The 'Snarling' Cup: when in doubt, start a fight
The Chelsea/Arsenal brawl was great entertainment, but it wasn't enought to revive the Carling Cup.
Bless me father, for I have shopped
In our era of ethical shopping, it's no longer a question of what's hot this season so much as what's right this season.
Pimp My Genocide
The prostitution of the G-word for cynical political ends has given rise to a grisly new international gameshow.
|Friday 2 March 2007|
Is it ethical to send my child to school?
Our ethical columnist gives advice on a proper education.
These Lilliputians make even Prescott look like a fat-gutted Gulliver
Read Mick Hume, in The Times (London), on the contest for the deputy leadership of the UK Labour Party.
American TV’s love-hate relationship with Brits
The Americans declared independence in 1776, yet their TV depictions of Britons show they're still emotionally attached.
Can't buy me justice
During Fairtrade Fortnight, ‘ethical shopping’ might reduce Western guilt but it does little to reduce Third World poverty.
|Monday 5 March 2007|
If we want open borders, we need open debate
The Oxford students calling for the censure of an anti-immigration professor are selling short both the case for open borders and academic freedom.
A demented approach to the ageing population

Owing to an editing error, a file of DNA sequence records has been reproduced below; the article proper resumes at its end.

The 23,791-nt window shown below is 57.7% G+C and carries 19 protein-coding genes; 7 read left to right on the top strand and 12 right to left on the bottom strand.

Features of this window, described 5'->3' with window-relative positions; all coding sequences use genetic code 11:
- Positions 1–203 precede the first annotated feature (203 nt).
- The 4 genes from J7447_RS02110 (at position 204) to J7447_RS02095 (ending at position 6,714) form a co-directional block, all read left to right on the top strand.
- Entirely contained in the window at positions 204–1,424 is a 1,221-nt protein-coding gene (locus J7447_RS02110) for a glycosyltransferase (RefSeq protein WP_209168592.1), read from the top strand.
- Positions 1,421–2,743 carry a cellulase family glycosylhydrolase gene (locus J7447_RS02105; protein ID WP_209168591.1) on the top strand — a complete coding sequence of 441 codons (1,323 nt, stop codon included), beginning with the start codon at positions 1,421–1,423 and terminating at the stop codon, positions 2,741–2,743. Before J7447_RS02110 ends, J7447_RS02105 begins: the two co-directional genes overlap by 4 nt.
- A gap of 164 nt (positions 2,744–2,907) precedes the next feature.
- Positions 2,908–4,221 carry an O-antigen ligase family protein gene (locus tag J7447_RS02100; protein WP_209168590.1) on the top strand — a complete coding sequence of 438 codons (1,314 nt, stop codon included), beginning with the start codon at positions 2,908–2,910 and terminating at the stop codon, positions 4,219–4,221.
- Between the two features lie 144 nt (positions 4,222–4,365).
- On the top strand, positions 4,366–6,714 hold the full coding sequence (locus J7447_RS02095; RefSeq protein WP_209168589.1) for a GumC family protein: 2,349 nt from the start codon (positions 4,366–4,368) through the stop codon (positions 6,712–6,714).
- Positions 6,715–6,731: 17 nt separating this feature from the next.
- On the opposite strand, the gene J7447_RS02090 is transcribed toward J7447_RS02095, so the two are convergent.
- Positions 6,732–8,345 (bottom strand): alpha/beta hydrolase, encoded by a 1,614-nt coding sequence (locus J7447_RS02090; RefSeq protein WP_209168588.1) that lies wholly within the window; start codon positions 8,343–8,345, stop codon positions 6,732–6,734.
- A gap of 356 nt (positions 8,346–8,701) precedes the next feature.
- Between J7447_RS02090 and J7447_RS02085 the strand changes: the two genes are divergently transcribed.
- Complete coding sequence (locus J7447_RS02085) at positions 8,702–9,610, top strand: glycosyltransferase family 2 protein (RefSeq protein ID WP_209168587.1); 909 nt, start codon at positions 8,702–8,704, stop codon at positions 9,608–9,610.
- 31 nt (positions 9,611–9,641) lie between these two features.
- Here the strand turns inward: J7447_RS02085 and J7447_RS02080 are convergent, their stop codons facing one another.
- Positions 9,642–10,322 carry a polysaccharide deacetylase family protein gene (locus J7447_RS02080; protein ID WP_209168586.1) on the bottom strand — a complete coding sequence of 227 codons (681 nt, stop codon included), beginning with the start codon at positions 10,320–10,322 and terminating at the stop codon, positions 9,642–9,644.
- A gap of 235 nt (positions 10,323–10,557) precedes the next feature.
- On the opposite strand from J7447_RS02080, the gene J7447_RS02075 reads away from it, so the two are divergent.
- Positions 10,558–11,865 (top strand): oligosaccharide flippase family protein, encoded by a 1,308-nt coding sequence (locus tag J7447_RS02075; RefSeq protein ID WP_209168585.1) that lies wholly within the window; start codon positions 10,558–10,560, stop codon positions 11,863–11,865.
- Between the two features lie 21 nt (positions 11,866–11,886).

Scary headlines about a 'dementia timebomb' expose today's miserabilist view of the human success story that is longer life.
|Tuesday 6 March 2007|
Why they won’t leave lone parents alone
Plans to get more single mums off benefits are less about saving money and more about saving children from the 'wrong' kind of parental love.
Lib Dems: riding the waves of anti-political cynicism
Devoid of any real constituency or purpose, the 'third force' in British politics only succeeds when the big parties fail.
What’s behind the ‘new anti-Semitism’?
The game of ‘spot the anti-Semite’ currently being played in intellectual circles misses what is new in expressions of the oldest prejudice today.
|Wednesday 7 March 2007|
Out of Africa?
Described as the authentic voice of Africans, new film Bamako is actually more of an indulgent treat for guilt-ridden Westerners.
Forty metres of junk
Artist Mark Wallinger's recreation of Brian Haw's anti-war protest has been hailed as brave political art. In fact, it's not political, nor is it art.
...the Atkins diet?
It’s a scandal that this scandal is the news